Suppose $X_1, X_2, \ldots, X_n $ are iid RVs with $E|X_1| < \infty$. Let $M_n = \max_{1\leq i \leq n}|X_i|$. Use the following inequality to prove that $M_n/n \to_p 0$.


$$ P(|X| \geq \epsilon) \leq \frac{E[g(X)1_{[|X|\geq \epsilon]}]}{g(\epsilon)}$$ for a non-negative, even function $g$ increasing on $[0,\infty)$ and any $\epsilon > 0$.


We want to show that $P(|\frac{M_n}{n}| \geq \epsilon) \to 0$ as $n \to \infty$.

We know from the inequality that $$ P\left(|\frac{M_n}{n}| \geq \epsilon\right) \leq \frac{E[g(M_n/n)1_{[|X|\geq \epsilon]}]}{g(\epsilon)}.$$

So I must somehow show that

$$ \frac{E\left[g(M_n/n)1_{[|X|\geq \epsilon]}\right]}{g(\epsilon)} \to_{n\to \infty}0.$$

I thought of using the Markov inequality to show that $|X_i| < \infty$ but I'm not sure it's valid. My thought process:

$$ P(|X|= \infty) = P\left(\bigcap_{n=1}^\infty |X| \geq n\right) = \lim_{k\to\infty} P(|X|\geq k) \leq \lim_{k\to\infty}\frac {E|X|} k = 0$$

By Markov Inequality and because $E|X|<\infty$, so $|X|<\infty$.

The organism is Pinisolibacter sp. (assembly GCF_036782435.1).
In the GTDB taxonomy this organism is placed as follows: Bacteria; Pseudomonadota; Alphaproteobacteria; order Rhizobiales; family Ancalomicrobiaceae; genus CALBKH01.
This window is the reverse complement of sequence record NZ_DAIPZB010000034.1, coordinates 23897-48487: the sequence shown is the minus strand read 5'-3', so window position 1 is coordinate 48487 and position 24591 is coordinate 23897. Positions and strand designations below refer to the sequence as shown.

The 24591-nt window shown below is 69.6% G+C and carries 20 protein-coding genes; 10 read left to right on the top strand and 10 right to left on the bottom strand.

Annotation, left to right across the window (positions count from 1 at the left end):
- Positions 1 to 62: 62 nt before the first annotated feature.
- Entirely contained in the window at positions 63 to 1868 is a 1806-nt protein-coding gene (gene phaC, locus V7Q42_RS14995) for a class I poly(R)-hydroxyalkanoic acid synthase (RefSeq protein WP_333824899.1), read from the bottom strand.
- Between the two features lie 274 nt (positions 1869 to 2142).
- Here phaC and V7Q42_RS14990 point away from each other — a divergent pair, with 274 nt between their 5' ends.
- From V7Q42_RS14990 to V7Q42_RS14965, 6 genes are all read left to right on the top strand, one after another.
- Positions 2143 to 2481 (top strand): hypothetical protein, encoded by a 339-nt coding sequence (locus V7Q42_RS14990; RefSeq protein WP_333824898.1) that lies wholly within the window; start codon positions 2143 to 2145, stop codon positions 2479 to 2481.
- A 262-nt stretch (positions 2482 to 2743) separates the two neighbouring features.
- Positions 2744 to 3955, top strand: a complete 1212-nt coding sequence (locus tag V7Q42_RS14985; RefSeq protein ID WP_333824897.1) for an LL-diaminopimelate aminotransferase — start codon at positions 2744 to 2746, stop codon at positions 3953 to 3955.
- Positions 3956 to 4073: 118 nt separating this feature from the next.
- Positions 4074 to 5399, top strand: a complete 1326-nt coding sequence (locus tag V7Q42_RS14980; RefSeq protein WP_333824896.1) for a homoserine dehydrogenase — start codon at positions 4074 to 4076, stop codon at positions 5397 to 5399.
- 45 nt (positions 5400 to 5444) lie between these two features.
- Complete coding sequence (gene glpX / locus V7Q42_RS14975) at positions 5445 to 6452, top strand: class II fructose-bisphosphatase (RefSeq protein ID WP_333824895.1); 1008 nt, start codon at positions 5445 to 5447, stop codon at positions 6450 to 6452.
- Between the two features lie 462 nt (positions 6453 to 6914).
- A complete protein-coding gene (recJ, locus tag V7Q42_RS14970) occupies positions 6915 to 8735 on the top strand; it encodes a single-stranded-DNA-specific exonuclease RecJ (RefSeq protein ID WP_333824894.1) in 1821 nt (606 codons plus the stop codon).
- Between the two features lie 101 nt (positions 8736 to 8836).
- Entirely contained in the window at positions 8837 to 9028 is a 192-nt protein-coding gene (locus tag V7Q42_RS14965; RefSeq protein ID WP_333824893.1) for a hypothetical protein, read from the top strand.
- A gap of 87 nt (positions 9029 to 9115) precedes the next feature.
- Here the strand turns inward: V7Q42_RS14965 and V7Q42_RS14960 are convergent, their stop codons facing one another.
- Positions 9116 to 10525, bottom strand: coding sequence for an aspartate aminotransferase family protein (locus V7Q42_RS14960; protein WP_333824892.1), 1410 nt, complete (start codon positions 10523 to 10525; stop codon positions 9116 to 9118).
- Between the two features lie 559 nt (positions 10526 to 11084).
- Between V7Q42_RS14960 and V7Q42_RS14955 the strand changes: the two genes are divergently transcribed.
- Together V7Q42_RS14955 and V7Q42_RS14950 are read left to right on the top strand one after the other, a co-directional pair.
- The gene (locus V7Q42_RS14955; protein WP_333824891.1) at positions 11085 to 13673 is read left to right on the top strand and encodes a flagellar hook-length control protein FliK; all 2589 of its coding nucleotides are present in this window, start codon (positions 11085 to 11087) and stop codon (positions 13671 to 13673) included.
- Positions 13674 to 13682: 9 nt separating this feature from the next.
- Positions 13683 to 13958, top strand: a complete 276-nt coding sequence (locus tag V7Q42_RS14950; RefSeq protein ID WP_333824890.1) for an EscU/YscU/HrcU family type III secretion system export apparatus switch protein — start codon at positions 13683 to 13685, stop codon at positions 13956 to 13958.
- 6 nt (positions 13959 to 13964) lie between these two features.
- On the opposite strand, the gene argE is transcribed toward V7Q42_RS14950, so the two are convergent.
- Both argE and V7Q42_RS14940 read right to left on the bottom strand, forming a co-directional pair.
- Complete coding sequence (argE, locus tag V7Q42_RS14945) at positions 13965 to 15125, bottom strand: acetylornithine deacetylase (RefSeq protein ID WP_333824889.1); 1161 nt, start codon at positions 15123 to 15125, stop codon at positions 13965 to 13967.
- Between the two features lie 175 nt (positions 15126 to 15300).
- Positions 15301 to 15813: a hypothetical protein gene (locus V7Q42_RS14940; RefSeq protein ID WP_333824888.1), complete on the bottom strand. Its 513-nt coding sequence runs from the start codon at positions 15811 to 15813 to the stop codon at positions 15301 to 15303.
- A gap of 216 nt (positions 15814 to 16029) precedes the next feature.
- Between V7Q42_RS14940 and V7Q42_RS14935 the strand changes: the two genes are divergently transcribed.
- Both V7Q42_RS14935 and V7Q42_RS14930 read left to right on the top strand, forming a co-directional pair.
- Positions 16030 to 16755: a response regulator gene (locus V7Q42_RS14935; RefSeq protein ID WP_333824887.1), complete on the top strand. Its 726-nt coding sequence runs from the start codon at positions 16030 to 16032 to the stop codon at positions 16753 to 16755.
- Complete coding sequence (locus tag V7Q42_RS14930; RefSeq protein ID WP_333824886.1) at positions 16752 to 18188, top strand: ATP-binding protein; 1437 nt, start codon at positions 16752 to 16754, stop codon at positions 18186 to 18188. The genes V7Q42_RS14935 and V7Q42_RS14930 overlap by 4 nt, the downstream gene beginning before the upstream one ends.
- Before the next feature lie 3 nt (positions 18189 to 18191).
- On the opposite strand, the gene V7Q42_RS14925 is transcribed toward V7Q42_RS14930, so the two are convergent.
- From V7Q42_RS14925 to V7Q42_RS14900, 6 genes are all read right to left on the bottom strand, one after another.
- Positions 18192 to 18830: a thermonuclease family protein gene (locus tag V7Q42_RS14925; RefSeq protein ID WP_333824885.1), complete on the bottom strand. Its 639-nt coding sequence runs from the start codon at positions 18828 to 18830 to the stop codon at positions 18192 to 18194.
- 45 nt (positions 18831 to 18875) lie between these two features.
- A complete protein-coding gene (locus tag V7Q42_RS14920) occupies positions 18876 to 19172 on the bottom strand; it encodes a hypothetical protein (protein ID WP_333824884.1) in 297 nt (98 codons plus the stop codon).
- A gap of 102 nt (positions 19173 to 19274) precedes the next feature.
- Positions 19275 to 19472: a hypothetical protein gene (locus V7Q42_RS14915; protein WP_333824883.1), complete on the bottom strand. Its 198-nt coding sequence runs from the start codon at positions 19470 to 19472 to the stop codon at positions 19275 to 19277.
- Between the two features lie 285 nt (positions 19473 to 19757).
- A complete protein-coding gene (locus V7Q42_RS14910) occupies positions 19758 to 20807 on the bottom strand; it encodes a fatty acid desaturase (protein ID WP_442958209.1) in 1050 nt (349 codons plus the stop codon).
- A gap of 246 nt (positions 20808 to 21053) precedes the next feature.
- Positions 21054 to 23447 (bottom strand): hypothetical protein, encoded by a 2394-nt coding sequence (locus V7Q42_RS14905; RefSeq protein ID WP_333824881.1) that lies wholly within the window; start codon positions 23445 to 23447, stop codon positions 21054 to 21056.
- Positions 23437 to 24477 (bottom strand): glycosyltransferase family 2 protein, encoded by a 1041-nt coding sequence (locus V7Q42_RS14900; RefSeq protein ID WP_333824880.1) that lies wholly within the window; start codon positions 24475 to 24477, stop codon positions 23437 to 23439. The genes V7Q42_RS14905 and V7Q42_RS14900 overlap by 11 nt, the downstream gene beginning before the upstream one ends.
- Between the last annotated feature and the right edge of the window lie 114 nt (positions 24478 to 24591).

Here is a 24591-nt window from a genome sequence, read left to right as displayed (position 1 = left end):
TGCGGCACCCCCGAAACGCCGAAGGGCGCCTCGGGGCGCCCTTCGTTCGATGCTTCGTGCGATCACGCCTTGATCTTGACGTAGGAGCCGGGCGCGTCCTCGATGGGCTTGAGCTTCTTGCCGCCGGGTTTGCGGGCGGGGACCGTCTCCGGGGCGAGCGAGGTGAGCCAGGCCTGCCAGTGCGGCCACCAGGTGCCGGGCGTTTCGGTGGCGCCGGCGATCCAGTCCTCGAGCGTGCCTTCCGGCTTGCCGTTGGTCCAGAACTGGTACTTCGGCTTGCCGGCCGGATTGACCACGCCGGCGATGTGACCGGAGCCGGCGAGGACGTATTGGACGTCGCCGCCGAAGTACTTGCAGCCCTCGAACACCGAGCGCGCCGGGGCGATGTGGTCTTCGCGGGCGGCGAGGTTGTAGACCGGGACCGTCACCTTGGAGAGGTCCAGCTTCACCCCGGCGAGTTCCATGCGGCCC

Since $X$ was arbitrary, we can generalize to all $X_i$ which implies $M_n < \infty.$

Then it follows that

$$ P\left(\left|\frac{M_n} n\right| \geq \epsilon\right) \leq \lim_{n\to\infty} \frac{E[g(M_n/n) 1_{[|M_n/n| \geq \epsilon]}}{g(\epsilon)} = 0 $$

I just feel really iffy about $ P(|X|= \infty) = 0$ implying that $|X|< \infty$, even though it seems to make sense.


1 Answer 1


Actually the formula that was given to you is a form of Markov's inequality. Perhaps the question has a slicker solution using some special $g$, but $g(x)=|x|$ works: $$P(|M_n/n|>\epsilon)=P(|M_n|>n\epsilon)\le \sum_{i=1}^nP(|X_i|>n\epsilon)=nP(|X_1|>n\epsilon)\le nE(|X_1|\{|X_1|>n\epsilon\})/(n\epsilon)=E(|X_1|\{|X_1|>n\epsilon\})/\epsilon\to 0 $$ as $n\to\infty$.

  • $\begingroup$ So this is saying that the expectation approaches 0 because E|X| approaches 0 and 1{|X| > n*epsilon} approaches 0 correct? Does this follow because |X| is finite? $\endgroup$
    – Karen M.
    Oct 6, 2016 at 16:50
  • $\begingroup$ Given a random variable $X$ that is integrable ($E|X|<\infty$), you have $E(|X_1|\{|X_1|>n\})\to 0$ as $n\to\infty.$ If you're familiar with the dominated convergence theorem, this implication follows quickly from it. $|X|$ itself need only be finite almost surely. $\endgroup$
    – snarfblaat
    Oct 7, 2016 at 2:57

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